Use fanout(...) method for the easiest way to handle job subscriptions where one actor must perform long-running job, but as soon as it's done - everyone who queued for the results of this job must be notified.
args are optional args to be passed on to the job function. If you need to preserve context - use .bind
Sample of code is provided to make use of this feature:
const jobId = 'xxx';
const job = async () => {
  await Promise.delay(10000);
  return 'done';

let result;
try {
  result = await callbackQueue.fanout(jobId, 2000, job);
} catch (e) {
  // handle timeout error - because it will fail

try {
  result = await callbackQueue.fanout(jobId, 20000, job);
  // result will be equal 'done'
} catch (e) {
  // no error is expected, but make sure you handle unexpected cases

Distributed Resource Locking

Allows to acquire lock across multiple processes with redis based lock
 * Method `once` - means there can only be 1 concurrent task
 * and callers will be rejected if they can't acquire lock

  .then(lock => {
    // perform lengthy calculations here
    // call `lock.extend()` if needed

    // do not forget to release lock after the job is done
    // do not care about result
    return lock.release().reflect();
  .catch(err => {
    // lock could not be acquire

Distributed Locking on Multiple Keys

A little more complex lock, which ensures that we can acquire all locks from a list. When at least one lock is not acquired - we can't proceed further. This can be helpful in cases when partial resource can be altered in a separate action and side-effect from such event would affect further actions from a multi lock.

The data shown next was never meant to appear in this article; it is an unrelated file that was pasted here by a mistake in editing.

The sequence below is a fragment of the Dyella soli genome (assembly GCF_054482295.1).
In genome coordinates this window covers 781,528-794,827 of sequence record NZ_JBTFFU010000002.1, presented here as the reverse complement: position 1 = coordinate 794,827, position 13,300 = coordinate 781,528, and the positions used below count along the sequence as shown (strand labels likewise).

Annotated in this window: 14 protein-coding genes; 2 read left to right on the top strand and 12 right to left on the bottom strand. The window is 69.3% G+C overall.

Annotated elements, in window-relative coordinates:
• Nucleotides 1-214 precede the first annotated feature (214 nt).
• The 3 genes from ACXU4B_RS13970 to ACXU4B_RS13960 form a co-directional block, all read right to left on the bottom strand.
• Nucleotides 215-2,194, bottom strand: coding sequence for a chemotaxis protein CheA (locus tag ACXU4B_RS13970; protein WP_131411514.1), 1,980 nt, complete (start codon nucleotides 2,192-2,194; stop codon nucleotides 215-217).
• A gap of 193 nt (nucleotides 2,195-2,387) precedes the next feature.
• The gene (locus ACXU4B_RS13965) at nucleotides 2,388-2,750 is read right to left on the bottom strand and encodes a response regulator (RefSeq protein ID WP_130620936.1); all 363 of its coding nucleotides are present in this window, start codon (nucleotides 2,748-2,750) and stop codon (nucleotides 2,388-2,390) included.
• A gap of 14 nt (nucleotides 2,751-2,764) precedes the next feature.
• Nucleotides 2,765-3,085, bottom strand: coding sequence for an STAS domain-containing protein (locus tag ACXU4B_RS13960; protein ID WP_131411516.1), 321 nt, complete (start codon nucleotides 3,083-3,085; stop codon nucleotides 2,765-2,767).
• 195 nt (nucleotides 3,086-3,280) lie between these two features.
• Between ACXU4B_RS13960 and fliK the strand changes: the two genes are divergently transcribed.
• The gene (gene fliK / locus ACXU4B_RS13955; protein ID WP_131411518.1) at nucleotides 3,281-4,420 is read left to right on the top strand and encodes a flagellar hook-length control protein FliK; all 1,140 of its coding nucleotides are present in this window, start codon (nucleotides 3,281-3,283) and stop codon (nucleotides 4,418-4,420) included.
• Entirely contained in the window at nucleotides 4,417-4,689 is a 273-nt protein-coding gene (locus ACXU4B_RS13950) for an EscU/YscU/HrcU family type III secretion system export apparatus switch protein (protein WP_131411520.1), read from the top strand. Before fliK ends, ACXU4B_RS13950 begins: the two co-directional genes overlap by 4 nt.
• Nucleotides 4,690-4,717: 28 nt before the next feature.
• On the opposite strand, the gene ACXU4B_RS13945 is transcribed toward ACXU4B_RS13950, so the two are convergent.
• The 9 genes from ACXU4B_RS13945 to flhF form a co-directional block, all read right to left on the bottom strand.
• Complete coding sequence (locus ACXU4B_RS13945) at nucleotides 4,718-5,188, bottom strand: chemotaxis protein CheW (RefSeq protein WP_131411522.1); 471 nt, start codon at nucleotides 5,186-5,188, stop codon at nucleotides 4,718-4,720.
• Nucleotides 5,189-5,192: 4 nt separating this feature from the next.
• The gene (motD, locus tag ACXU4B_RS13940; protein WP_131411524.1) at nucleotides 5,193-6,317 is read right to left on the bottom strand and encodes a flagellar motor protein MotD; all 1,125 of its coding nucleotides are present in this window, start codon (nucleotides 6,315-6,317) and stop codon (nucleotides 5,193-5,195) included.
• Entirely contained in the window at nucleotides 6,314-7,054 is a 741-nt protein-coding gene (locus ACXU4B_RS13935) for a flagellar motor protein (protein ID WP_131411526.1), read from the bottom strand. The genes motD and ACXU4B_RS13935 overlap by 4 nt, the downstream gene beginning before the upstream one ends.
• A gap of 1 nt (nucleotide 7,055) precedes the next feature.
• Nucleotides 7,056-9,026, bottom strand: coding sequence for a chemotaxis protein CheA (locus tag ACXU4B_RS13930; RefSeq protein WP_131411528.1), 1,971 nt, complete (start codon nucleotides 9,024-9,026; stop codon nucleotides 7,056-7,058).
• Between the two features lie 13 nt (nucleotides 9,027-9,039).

* Method `multi` - similar to once, except that it expects to hold
 * multiple locks concurrently. This is useful when you want to perform non-atomic
 * changes on different resource and must ensure that they don't change during the transaction
const { MultiLockError } = CallbackQueue;
  .multi('1', '2', '3', ['4', '5'])
  .then(multiLock => {
    // multiLock has the same interface as normal lock
    // .release()
    // .extend()

    return multiLock
      // will reject promise if it can't extend ALL the locks,
      // you can catch `MultiLockError`, which extends Promise.AggregateError
      // and has the same interface + `.locks`. If MultiLockError is thrown
      // successfully extends locks would be automatically released
      .then(() => longRunningJob())
      // same as .extend in terms of cleaning up
      // in case we can't do it - it will throw
      .then(() => multiLock.release())
      .catch(MultiLockError, e => {
        // re-throw generic error so that it doesn't end up in the generic error handler
  .catch(MultiLockError, e => {
    // could not acquire locks
  .catch(e => {
    // unexpected error - perhaps redis was offline
    // or timed out. ioredis-created errors would be defined here


Ensures that all requests are processed one by one. It doesn't guarantee FIFO, but ensures that not more than 1 request runs at any given time.
const Promise = require('bluebird');
const semaphore = callbackQueue.semaphore('job:id');

// option 1 - use disposer that will automatically call semaphore.leave
Promise.using(semaphore.take(), () => {
  // do some work, return promise

// option 2 - without disposer
await semaphore.take(false);
try {
  // perform some async work and ensure we call leave afterwards
} finally {